MOBEN_20151003-MOBEN_20151003__J0A0949-1003There’s not much dialogue between the actors, but there are sequences were they interact with each other. The woman with the pearl necklace and the man “fights” in a choreographed way with headlights on top of their heads, and they also have this zombie-like maneuver hauling around the room combined with wheezing sounds. I’m glad I’ve been binge wathcing Downton Abbey lately, and not The Walking Dead.

The performance ends with the little girl pointing out spectators while eating chips. Our guide this evening, the guy responsible for checking tickets, whispers to each and one of us that we have to get up and out of our beds. Is it over now? On our way out to the dressing room, we see the man and the bald woman lying deadlike on the floor. What happened to them? You don’t get much time to think this over, as you have to get out of you pyjamas and get out of the building. On our way out the door, the woman with the pearl necklace sits with her eyes wide open and stare at us as we’re passing by. Her eyes are covered with white lenses with the pupil shaped as a narrow line.

In Monstermuskelen there are a lot of classic sound and lightning effects to creep you out. Rumbling thunder, stormy rain, barking dogs, muffling sounds and of course gloomy light followed by what we fear most: Darkness. You get the feeling you got as a kid tucked in for the night, you cannot sleep because there’s too much going on. You can feel it in your stomach, the monster muscle.

Space invading performance
Claire de Wangen Productions presents itself as space invading performance. The performances are site-specific, and examines what occurs in the relationship with the actors and spectators in a non-traditional theatre environment. It also explores the physical interaction between them, and definitely breaks the fourth wall, invading the spaces of the spectators. It’s postdramatic, as it tends to focus more on the atmosphere created rather than the words spoken.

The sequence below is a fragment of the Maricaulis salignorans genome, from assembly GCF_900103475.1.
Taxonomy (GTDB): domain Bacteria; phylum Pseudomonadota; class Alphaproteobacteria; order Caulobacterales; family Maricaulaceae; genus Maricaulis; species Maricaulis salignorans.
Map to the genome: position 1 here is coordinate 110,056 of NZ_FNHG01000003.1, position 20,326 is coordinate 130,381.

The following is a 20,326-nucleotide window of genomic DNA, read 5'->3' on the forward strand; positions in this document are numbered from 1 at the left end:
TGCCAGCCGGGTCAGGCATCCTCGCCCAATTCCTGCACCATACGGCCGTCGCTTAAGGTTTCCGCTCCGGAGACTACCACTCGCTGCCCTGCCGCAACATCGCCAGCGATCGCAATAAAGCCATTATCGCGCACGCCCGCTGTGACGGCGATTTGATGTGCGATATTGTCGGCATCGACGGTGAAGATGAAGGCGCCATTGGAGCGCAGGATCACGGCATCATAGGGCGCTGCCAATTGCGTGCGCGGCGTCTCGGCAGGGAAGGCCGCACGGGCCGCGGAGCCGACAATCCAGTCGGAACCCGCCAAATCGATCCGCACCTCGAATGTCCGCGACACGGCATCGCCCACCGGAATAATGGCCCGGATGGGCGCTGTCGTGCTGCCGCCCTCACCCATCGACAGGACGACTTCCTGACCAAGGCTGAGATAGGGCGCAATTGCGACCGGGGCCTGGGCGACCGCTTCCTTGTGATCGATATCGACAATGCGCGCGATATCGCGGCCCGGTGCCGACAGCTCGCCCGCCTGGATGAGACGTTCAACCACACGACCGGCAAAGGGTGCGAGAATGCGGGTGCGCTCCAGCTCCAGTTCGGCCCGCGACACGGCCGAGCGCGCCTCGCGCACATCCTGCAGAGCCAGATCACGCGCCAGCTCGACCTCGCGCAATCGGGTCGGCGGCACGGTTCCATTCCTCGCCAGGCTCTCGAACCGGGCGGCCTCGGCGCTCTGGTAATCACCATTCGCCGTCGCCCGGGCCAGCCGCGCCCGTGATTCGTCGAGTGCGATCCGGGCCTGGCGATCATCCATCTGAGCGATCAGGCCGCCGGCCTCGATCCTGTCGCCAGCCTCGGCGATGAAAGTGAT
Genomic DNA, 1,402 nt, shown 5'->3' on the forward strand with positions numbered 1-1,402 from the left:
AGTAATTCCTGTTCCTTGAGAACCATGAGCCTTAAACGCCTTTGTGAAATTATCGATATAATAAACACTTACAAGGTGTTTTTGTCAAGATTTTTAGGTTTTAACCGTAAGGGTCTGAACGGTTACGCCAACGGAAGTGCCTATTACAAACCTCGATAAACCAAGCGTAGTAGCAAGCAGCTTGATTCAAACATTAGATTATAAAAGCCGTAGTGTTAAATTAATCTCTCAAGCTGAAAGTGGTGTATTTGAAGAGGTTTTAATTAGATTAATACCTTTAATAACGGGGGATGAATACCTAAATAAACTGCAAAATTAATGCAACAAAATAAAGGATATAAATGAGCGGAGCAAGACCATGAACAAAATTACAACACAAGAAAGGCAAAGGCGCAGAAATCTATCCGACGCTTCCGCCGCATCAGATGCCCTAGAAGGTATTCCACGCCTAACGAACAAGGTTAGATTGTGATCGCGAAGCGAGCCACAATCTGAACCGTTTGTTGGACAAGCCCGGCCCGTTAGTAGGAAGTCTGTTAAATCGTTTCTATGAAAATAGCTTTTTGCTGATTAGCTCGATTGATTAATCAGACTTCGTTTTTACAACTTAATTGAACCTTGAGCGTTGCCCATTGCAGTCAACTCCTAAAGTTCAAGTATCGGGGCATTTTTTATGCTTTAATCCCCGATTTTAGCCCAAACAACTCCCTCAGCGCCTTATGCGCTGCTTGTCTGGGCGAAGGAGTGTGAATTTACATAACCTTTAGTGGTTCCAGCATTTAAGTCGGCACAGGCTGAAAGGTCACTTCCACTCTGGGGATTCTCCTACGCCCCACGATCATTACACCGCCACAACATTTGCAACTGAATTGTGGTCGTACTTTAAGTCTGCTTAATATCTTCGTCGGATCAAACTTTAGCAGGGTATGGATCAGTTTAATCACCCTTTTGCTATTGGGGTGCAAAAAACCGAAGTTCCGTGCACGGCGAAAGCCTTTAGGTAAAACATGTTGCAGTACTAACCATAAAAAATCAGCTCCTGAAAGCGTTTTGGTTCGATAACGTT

So, what did happen in the interaction between the actors and spectators? The spectators are very polite, and we all do as we’re being told. We’re first and foremost insecure of what’s going to happen next, and this causes a silent interaction amongst the spectators, not particularly with the actors. We’re in this together, as we look at each other during the performance, with our noses barely over the duvets. We don’t speak, we just communicate through our bodys.

Even though the performance is space invading, you remain a spectator, you don’t have to act (thank heavens!), you just interact without words. In the vein of postdramatic theatre, it’s up to you what you emphasise in the performance. There’s no right or wrong, it’s the meaning you bring into it that matters.

As a horror fan, I love to be scared. And I absolutely loved the theme, the surroundings and the creepy atmosphere. Aesthetically, it’s right up my alley. My only objection is that it could have been even more creepier, but I guess there’s a thin line between creepy and scare the hell out of the audience.

All photos by: dewangen-produksjoner/Photos: Morten Bendiksen

Intrigued? You can still get tickets to Monstermuskelen.